According to JPMorgan, fintech, not bitcoin, is the real Covid-19 story. The bank said bitcoin is an "economic side show" and fintech innovation is the story that will dominate financial services.
Analysts at the bank believe bitcoin is still beset by a number of issues that might prevent it from becoming a mainstream asset, despite the cryptocurrency's monster rally.
In a research note last week, JPMorgan said: “Bitcoin prices have continued their meteoric rise with Tesla, BNY Mellon and Mastercard's announcements of greater acceptance of cryptocurrencies. But fintech innovation and increased demand for digital services are the real Covid-19 story with the rise of online start-ups and expansion of digital platforms into credit and payments.”
Bitcoin has gained traction with major Wall Street banks and Fortune 500 companies, a development which has boosted its price and saw it hit $1 trillion in market value last week.
Investors have drawn comparisons between bitcoin and gold, viewing bitcoin as a new digital store of value thanks to its limited supply — the total number of bitcoins that will ever exist is capped at 21 million.
Strategists at JPMorgan predict bitcoin could rally as high as $146,000 as it competes with gold as a potential hedge against inflation in the coronavirus crises. They also said that the current bitcoin prices appear to be "unsustainable", unless the cryptocurrency becomes less volatile. According to them, their $146,000 target hinges on bitcoin's volatility "converging to that of gold," which would likely take years to happen.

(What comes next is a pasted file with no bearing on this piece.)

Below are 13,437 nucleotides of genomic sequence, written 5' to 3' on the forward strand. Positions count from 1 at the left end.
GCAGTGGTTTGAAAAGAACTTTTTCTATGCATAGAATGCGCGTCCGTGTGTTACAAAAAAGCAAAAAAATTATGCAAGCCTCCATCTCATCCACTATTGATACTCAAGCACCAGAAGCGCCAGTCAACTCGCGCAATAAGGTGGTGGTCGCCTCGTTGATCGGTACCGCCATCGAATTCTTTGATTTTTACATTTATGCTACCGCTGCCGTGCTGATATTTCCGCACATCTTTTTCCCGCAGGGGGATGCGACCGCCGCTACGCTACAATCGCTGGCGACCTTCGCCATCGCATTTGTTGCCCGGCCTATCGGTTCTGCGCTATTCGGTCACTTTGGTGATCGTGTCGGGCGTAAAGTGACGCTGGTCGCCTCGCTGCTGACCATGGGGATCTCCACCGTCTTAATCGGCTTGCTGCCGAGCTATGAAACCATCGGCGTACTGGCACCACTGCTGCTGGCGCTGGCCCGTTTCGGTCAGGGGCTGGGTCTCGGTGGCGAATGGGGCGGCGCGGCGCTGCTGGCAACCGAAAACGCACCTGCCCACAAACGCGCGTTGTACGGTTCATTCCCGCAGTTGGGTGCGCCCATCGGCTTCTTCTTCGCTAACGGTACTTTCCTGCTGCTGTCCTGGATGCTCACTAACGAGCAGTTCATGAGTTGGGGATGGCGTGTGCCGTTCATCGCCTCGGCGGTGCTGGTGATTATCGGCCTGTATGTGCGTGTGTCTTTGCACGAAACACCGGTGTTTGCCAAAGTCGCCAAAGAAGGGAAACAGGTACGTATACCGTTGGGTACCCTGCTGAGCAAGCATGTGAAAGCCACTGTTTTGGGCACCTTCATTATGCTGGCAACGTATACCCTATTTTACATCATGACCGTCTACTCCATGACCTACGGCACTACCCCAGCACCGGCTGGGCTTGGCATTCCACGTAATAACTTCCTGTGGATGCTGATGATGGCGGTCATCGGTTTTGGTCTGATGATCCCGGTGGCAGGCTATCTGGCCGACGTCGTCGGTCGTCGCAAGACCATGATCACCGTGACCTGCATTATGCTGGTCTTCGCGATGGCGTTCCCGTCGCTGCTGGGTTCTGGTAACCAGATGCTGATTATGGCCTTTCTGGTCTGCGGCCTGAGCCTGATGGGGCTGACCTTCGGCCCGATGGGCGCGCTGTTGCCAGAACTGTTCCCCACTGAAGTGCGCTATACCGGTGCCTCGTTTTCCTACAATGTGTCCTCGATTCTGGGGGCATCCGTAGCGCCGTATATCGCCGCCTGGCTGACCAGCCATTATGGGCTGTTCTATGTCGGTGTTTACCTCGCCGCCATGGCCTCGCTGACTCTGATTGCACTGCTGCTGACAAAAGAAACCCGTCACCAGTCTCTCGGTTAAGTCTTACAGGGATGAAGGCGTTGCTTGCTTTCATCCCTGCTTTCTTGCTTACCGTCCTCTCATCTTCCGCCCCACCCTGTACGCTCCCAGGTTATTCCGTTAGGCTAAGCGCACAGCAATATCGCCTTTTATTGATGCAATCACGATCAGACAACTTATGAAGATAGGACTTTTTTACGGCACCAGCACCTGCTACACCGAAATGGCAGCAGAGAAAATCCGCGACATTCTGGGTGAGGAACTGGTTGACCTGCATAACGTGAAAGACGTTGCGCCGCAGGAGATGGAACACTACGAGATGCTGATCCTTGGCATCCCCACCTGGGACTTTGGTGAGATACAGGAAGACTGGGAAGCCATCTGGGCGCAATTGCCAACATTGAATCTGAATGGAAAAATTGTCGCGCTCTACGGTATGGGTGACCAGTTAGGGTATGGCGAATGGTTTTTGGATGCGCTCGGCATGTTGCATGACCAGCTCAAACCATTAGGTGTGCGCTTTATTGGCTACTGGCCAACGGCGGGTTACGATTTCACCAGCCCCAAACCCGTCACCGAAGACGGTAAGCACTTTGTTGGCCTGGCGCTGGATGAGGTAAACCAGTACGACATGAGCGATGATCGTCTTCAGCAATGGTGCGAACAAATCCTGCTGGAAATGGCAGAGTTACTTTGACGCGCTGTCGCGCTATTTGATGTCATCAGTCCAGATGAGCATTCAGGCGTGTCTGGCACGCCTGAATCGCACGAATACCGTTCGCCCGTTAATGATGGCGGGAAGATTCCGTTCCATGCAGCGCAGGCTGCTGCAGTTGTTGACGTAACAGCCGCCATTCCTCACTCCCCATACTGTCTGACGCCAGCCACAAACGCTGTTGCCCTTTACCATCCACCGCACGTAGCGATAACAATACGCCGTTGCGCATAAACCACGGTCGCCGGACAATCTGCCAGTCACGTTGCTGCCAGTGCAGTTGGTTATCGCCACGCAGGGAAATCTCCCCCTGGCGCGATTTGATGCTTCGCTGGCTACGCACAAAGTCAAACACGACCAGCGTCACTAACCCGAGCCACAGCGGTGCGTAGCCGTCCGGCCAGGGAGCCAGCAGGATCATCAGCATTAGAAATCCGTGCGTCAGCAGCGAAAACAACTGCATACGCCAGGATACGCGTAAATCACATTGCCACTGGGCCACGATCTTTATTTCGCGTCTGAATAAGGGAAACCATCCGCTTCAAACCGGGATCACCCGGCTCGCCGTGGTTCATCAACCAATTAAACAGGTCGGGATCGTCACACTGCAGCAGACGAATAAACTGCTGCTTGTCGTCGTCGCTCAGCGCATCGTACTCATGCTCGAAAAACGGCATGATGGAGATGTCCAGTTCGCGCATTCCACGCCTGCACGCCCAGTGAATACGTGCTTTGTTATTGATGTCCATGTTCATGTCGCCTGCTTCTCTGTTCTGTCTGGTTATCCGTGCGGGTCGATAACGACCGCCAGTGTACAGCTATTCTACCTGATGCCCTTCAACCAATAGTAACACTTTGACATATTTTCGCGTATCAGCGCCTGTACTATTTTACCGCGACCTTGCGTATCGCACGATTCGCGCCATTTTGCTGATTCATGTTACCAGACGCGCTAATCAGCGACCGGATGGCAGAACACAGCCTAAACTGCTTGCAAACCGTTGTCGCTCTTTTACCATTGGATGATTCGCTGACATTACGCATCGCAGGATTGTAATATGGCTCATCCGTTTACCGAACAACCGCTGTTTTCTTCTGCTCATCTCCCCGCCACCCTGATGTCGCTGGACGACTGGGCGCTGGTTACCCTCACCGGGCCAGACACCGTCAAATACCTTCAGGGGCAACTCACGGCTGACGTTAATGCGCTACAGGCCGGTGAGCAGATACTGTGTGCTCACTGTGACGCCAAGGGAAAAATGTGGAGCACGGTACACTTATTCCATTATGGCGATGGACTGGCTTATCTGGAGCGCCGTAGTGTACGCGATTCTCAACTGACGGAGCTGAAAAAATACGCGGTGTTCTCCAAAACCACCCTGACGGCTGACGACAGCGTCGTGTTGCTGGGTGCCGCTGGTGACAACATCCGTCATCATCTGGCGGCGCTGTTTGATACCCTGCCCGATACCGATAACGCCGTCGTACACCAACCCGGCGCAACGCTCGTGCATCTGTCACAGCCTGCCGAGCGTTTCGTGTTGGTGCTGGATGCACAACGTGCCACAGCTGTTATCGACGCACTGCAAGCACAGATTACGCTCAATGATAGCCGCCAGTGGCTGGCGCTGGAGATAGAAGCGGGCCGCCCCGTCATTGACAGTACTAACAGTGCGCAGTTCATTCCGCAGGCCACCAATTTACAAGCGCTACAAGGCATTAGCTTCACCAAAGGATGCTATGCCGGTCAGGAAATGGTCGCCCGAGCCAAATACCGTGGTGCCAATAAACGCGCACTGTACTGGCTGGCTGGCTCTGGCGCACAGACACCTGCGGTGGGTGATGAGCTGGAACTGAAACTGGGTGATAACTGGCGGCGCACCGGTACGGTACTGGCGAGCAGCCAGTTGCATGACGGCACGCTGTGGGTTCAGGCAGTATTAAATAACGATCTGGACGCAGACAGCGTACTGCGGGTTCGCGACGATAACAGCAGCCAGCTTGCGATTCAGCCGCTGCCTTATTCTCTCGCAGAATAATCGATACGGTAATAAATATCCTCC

However, there are still skeptics that remain unconvinced. For instance, economists like Nouriel Roubini say bitcoin and other cryptocurrencies have no intrinsic value. Furthermore, a recent Deutsche Bank survey said investors view bitcoin as the most extreme bubble in financial markets.
The rise of digital finance and demand for fintech alternatives is the “real financial transformation story of the Covid-19 era,” according to JPMorgan.
The bank said that “Competition between banks and fintech is intensifying, with Big Tech possessing the most potent digital platforms due to their access to customer data.”
″‘Co-opetition’ between ‘Fin’ and ‘Tech’ players lies ahead, with banks stepping up investment to narrow the technology gap, and the battle between US banks and non-bank fintech is also playing out on the regulatory front.”
Digital banking has boomed in the coronavirus era, with large lenders and fintechs alike seeing a surge in adoption as people are spending more time at home due to public health restrictions.
Furthermore, major tech companies have shown increased interest lately in financial services. Apple, for instance, has launched its own credit card in partnership with Goldman Sachs. Then there is Google letting its users open checking accounts following a tie-up with Citigroup.
“Traditional banks could emerge as endgame winners in the digital age of banking due to their advantage from deposit franchise, risk management and regulation,” JPMorgan said.
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